The 3 Best Money Moves for March
Spring is almost here, and with it comes the promise of warmer weather — as well as plenty of important financial tasks to keep on your radar.
For this month’s edition of Money Moves, we’ll focus on the looming benefits cliff for millions of folks on Medicaid, a fast-approaching flexible spending account (FSA) deadline and how to ensure you’re getting paid fairly in light of Equal Pay Day.
Let’s get your finances in full bloom. Here are the best money moves to make this month.
1. Check if you’re at risk of losing Medicaid benefits
If you’re one of more than 80 million Americans who receive health coverage through Medicaid, you may be at risk of losing your benefits as pandemic-era rules that expanded Medicaid coverage sunset at the end of this month.
You will not lose your benefits immediately, but they will start to phase out in some states starting as soon as April.
Early in the pandemic, the first stimulus package included a provision that largely prevented states from kicking people off Medicaid, the largest health coverage program in the country. As millions of Americans lost their incomes due to the economic fallout from the pandemic, many became eligible for Medicaid. Once enrolled, they did not have to complete the routine eligibility checks that were required before the health crisis and were able to keep seamless Medicaid coverage, even if they no longer met the eligibility requirements.
This provision ends March 31, and in the coming weeks and months, states will begin restarting eligibility checks and pruning their rolls of folks who no longer qualify. According to several recent estimates, between 5 million and 18 million people are expected to lose Medicaid coverage. If you met the income qualifications earlier in the pandemic but your financial situation has since improved, you may be among the millions who will be booted off Medicaid. Check your state's Medicaid eligibility requirements to see if you still qualify. Even if you do, you will soon have to submit routine paperwork proving your eligibility to keep your benefits.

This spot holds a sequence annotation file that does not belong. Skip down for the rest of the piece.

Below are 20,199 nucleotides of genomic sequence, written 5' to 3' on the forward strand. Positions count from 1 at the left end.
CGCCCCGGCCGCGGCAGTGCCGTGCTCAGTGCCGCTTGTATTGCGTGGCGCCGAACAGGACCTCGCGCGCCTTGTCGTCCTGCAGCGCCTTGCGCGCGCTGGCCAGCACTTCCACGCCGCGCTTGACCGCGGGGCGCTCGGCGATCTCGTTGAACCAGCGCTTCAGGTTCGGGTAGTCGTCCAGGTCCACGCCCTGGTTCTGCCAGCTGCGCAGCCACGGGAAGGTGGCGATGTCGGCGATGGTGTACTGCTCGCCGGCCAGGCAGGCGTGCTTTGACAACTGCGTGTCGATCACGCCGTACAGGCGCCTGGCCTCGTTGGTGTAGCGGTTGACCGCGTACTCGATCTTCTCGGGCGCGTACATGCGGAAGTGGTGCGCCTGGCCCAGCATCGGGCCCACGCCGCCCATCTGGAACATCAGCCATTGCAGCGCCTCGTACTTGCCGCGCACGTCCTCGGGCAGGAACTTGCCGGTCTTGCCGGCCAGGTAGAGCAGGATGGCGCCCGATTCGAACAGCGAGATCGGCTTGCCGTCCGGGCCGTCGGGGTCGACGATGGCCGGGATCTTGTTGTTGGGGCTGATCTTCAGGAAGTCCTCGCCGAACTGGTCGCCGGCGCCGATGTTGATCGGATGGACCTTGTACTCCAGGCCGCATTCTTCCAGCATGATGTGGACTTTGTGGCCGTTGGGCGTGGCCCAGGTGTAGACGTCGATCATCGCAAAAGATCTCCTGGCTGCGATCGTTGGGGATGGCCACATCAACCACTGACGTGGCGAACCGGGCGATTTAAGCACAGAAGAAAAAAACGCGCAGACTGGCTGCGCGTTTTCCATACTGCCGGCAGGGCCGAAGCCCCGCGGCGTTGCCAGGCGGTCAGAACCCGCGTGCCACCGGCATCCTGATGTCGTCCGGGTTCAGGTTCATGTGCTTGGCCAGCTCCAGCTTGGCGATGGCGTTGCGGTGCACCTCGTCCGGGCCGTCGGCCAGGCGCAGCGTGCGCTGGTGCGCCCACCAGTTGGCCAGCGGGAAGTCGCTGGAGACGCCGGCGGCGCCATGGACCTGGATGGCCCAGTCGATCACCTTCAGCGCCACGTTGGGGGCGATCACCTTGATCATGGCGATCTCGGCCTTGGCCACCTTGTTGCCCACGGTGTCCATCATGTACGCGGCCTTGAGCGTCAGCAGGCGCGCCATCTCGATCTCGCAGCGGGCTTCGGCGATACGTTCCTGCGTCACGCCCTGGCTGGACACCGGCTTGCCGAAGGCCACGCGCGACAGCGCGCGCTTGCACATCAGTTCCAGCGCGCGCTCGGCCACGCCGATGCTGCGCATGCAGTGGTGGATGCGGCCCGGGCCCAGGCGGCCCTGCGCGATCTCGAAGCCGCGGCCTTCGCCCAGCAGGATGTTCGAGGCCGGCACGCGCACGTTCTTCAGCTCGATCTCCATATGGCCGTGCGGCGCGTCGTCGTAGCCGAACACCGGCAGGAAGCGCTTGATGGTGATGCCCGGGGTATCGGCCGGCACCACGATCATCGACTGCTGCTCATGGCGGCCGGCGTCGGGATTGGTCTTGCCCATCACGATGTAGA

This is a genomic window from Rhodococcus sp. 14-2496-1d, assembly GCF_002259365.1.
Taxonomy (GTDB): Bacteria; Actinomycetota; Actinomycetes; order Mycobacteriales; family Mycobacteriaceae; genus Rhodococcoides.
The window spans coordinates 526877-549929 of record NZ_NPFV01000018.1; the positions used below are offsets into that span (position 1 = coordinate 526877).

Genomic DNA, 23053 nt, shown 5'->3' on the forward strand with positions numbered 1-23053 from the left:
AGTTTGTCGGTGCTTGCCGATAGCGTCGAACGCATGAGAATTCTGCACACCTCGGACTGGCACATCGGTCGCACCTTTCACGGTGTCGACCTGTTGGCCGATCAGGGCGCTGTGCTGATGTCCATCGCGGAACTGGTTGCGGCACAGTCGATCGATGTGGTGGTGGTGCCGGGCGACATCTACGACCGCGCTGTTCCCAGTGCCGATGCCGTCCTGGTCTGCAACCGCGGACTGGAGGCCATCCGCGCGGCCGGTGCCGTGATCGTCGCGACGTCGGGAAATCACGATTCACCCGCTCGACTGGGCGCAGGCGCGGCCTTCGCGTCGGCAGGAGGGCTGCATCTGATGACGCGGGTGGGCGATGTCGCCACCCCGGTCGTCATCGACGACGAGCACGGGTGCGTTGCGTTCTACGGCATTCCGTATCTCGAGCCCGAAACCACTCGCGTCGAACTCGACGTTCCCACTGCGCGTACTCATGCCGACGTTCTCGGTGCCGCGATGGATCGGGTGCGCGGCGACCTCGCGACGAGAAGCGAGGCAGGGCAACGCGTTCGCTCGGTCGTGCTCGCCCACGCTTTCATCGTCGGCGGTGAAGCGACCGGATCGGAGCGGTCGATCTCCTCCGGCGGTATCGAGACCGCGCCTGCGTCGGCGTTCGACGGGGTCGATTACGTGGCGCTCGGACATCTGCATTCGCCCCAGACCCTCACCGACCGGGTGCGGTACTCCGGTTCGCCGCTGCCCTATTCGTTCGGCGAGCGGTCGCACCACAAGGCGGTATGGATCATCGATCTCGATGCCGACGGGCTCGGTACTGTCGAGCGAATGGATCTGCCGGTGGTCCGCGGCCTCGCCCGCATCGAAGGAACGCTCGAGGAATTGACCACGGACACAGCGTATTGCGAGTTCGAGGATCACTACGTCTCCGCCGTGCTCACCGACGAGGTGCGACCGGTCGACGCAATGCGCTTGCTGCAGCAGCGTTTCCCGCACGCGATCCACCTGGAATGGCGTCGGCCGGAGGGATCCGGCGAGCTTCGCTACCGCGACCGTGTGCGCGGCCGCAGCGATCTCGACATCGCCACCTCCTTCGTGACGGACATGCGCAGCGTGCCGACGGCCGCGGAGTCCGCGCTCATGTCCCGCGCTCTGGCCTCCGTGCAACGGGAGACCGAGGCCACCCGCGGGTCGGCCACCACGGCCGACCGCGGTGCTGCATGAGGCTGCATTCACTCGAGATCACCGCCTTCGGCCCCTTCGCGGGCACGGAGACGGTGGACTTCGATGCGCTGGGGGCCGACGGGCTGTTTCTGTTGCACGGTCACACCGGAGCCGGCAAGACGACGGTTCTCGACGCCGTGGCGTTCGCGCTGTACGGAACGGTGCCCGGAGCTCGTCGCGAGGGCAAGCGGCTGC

How exactly the pruning process will play out depends on where you live. All states are supposed to develop “unwinding plans” that describe what’s to come for beneficiaries.
States are also supposed to make a “good faith effort” to contact you about any changes to your coverage, including by mail, email, phone call or text. To ensure you’re receiving these updates, make sure your contact information is current with your state agency.
To learn more about how your state is phasing out expanded Medicaid coverage, you can use Georgetown University’s 50-state unwinding tracker tool to see what information your state agency has released so far and what resources and coverage options may be available for folks who are disenrolled.
2. Talk about your salary (and ensure you aren't being underpaid)
This year, Equal Pay Day falls on March 14. Launched in 1996 by the National Committee on Pay Equity, the day is a reminder of the wage gap between men and women in the U.S. — it symbolizes how far into the new year women would have to work to earn the same amount that men earned last year.
While there has been a major push in recent years to increase pay transparency with the goal of narrowing the gap, the average woman working full-time still makes just 84% of what the average man makes, according to the American Association of University Women.